Dunk Ryder Group Member
By Te-Erika Patterson
Steppin fresh and correct in black on black Dickie’s with the Air Force's ones to match, a full grill and black scully pulled so low over his forehead that it almost completely covers his eyes, one could easily be intimidated by his commanding stature. Although this lethal weapon in the new Trick Daddy arsenal is deadly like category 5 Hurricane winds, the calm after the storm is even more spectacular than the lyrical whirlwind that precedes it. Davevon Rackley, better known as Fella, the secret ingredient of Trick Daddy’s newest enterprise- the Dunk Ryders, says he’s trying to spark the world. “I don’t just want to make it out of the hood, I want to open minds.”
Growing up in the often overlooked city of Opa Locka, Florida, Fella admits to having gone through the rocky rites of passage in the streets. “Coming up in the hood, I’ve been through a lot,” he said. “Growing up, I had hell. I had to get my own money. I had to get it how I could get it.”
The area where he lived could only aspire to one day be as nice as the projects. The neighborhood developers didn’t even take the time to lay concrete. His home sits atop the hard, dry dirt that often invaded his lungs and his skin as well as leaving a permanent smudge on his spirit. As a caregiver for kids with disabilities, Fella’s mom was the sole provider for he and his two siblings, an older brother and a younger sister. With three growing kids in the house and a tight income, the household budget was often strained and Fella felt that he had to resort to street tactics to get what his family needed.
“I was skipping school, getting involved with the wrong things and smoking. I got loose for a minute. I got wild,” Fella said. “Now that I’m out of school and I’m on my own I made a decision that I had to separate myself from the crowd that I used to hang with, get more wisdom and keep soaking up the game.”
His exposure to the rap game came at a young age. He wrote his first rhyme when he was 12 yrs old and still remembers it to this day. As a youth he loved 2 Pac, Brisco, Trick Daddy, the entire Hot Boy clique as well as Miami’s own hidden treasure Rick Ross.
“I always liked Rick Ross because he emphasizes his words. He doesn’t speak just to speak, he speaks to be heard,” Fella said.
Before he had big dreams of being a Hip Hop star, Fella dreamed of making big investments as a real estate mogul. “That’s where the money is. I don’t want my family to grow up like I grew up. When I’m gone I want to make sure my family is taken care of.”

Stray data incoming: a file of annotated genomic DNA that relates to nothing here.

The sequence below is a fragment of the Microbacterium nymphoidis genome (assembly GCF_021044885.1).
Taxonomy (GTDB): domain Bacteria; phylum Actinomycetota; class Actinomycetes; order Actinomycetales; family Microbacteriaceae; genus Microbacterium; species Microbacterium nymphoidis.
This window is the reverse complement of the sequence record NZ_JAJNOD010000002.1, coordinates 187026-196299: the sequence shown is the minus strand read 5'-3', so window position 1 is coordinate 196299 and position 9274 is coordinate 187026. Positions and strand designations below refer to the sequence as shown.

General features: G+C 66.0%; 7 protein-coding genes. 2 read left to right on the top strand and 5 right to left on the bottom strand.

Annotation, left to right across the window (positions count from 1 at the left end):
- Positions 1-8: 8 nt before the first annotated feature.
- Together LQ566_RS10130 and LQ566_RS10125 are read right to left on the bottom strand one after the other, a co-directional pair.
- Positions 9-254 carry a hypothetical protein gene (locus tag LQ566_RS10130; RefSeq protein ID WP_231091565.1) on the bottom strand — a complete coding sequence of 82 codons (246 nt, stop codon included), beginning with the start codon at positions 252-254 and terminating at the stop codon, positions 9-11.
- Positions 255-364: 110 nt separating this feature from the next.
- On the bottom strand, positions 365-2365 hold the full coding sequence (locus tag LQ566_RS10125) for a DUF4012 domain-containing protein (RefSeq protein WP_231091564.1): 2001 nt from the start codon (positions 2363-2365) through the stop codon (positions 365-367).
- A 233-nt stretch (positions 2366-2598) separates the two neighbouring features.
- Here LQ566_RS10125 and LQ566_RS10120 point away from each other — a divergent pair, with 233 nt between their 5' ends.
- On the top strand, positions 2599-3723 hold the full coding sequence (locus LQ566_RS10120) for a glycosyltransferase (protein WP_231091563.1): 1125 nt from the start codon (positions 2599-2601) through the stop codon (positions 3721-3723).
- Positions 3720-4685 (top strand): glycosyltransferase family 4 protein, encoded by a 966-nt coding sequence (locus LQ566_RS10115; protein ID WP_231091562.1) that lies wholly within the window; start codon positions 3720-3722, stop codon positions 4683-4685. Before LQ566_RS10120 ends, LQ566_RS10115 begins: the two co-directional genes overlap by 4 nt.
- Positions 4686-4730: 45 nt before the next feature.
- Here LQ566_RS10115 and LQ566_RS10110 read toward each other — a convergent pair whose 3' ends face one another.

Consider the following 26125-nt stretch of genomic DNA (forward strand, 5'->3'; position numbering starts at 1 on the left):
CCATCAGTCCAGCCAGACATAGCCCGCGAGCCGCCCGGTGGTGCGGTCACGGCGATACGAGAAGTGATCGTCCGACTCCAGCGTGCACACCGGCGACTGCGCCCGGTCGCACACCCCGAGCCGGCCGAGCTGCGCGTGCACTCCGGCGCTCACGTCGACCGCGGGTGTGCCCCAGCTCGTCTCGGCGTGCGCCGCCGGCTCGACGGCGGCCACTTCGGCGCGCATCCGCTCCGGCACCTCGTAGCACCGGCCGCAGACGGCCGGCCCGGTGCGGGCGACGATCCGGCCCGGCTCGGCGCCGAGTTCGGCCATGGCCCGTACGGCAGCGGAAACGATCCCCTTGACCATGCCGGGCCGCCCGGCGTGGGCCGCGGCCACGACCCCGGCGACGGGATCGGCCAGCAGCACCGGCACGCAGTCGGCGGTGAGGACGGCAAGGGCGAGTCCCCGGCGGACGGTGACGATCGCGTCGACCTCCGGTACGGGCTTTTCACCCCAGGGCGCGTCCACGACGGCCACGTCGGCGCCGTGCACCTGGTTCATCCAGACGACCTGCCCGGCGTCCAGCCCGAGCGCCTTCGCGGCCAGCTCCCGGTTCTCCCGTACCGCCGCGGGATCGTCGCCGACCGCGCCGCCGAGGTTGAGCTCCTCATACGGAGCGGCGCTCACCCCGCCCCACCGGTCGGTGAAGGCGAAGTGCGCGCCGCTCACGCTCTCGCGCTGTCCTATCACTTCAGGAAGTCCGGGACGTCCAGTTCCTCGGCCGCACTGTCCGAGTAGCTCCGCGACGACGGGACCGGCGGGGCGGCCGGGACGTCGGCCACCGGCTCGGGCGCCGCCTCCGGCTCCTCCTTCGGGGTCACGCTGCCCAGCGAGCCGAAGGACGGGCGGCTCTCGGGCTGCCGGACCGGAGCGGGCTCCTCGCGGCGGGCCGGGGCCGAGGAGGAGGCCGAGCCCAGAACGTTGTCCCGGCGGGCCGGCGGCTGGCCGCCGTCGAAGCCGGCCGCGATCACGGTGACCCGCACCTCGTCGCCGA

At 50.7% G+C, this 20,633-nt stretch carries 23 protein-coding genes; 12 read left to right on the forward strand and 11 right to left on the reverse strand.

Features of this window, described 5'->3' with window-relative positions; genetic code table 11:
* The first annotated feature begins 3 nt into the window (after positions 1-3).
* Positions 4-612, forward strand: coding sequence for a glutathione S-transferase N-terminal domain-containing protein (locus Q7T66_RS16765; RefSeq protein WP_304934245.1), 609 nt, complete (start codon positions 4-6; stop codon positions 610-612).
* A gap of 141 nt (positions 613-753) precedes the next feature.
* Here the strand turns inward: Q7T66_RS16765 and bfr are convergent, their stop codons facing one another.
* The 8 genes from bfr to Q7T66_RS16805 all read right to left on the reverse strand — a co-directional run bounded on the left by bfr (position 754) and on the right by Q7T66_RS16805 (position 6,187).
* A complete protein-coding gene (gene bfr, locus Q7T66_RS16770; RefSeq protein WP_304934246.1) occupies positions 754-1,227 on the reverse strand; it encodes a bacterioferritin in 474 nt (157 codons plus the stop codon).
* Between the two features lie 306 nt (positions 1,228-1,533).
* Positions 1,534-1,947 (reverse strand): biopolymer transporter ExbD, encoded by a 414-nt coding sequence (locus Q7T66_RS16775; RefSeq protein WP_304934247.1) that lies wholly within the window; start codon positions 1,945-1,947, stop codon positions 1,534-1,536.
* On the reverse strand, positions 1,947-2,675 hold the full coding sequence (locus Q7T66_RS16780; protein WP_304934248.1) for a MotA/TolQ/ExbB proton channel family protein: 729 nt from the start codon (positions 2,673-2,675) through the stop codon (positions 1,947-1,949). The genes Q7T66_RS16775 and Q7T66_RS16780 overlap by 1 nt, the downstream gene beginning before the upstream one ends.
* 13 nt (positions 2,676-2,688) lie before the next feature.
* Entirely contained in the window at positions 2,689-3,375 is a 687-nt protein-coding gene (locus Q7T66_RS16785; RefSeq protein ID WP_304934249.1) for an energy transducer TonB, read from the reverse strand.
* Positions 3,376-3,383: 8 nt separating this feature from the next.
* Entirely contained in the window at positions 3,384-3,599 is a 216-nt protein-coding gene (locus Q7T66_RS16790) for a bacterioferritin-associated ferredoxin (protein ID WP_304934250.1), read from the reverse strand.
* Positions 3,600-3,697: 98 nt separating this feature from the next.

In his early years as a student he said he took school seriously. “I was a straight A student. I had to fight with the teachers because they always stayed on me because they wanted me to do something with my life so I will always respect my teachers.”
Although his teachers tried to convince him that he was a diamond in the rough, the allure of the street life and negative influences from his friends made it more difficult for him to see the bright future that lay ahead of him. “I got caught up at a young age around the wrong crowd. At times I thought those guys were my friends. After time I learned the truth. I’ve changed my life since then and got back on the right track.”
Getting back on track meant setting a goal for himself and it took insight from his family to help recognize his main objective. “My Mother and my brother helped me to come to that decision. Whenever I would say my raps to them, they would say that I needed to do that for real.”
He began to pursue rapping professionally in middle school as he made contacts with two men who would help focus his career. “When I hit 7th and 8th grade I knew I wanted to be a professional. Big Lott, who was like a father to me became a part of my life. He was a friend of mine who took an interest in me and my career.” Verb, a former rapper who was signed with the legendary Luke was also someone who spent time with Fella encouraging him in his craft.
At 17 he became more focused on making music or as he describes, “Music that people could feel.”
“By making music people could feel I mean trying to talk about what’s going on in the world and not always talking about guns and killing kids and things like that, “Fella said. “It’s a lot going on in the world. It’s hard for a Black person to get a job. The world is crazy and it’s getting crazier. I want to include that in my music.”
As he honed his craft and made other contacts in the industry he was surprised to receive a call from a family member with the lead that would change his life. “My cousin called me on the phone and he told me that some people wanted to hear me rap,” Fella said. They invited him to Circle House, a recording studio that remains a staple for any artist in Miami with hopes of making it big. He spit in front of managers Chuck, Tut and label head Trick Daddy.
As the deep throated poetic flow, often reminiscent of the late Tupac, exploded from his lips, the record executives were instantly impressed. They informed Fella that they wanted him to be a part of the remix to the un-released single from Trick Daddy’s new album called ‘Get Low’.
He was offered a contract to become a part of the Dunk Ryders shortly after participating in a 16-artist collaboration, which allowed him the opportunity to prove that he was a cut above the rest. “Since then I’ve been in the studio everyday getting the music done,” Fella explained. “It’s a full time job. I don’t see anything in front of this.”
From the dusty roads of Opa Locka to the privacy of his group’s own studio, Fella’s flow will soon flood the airwaves allowing the Hip Hop generation to witness the transformation as the smudge on his spirit is replaced by the shine of a dream realized.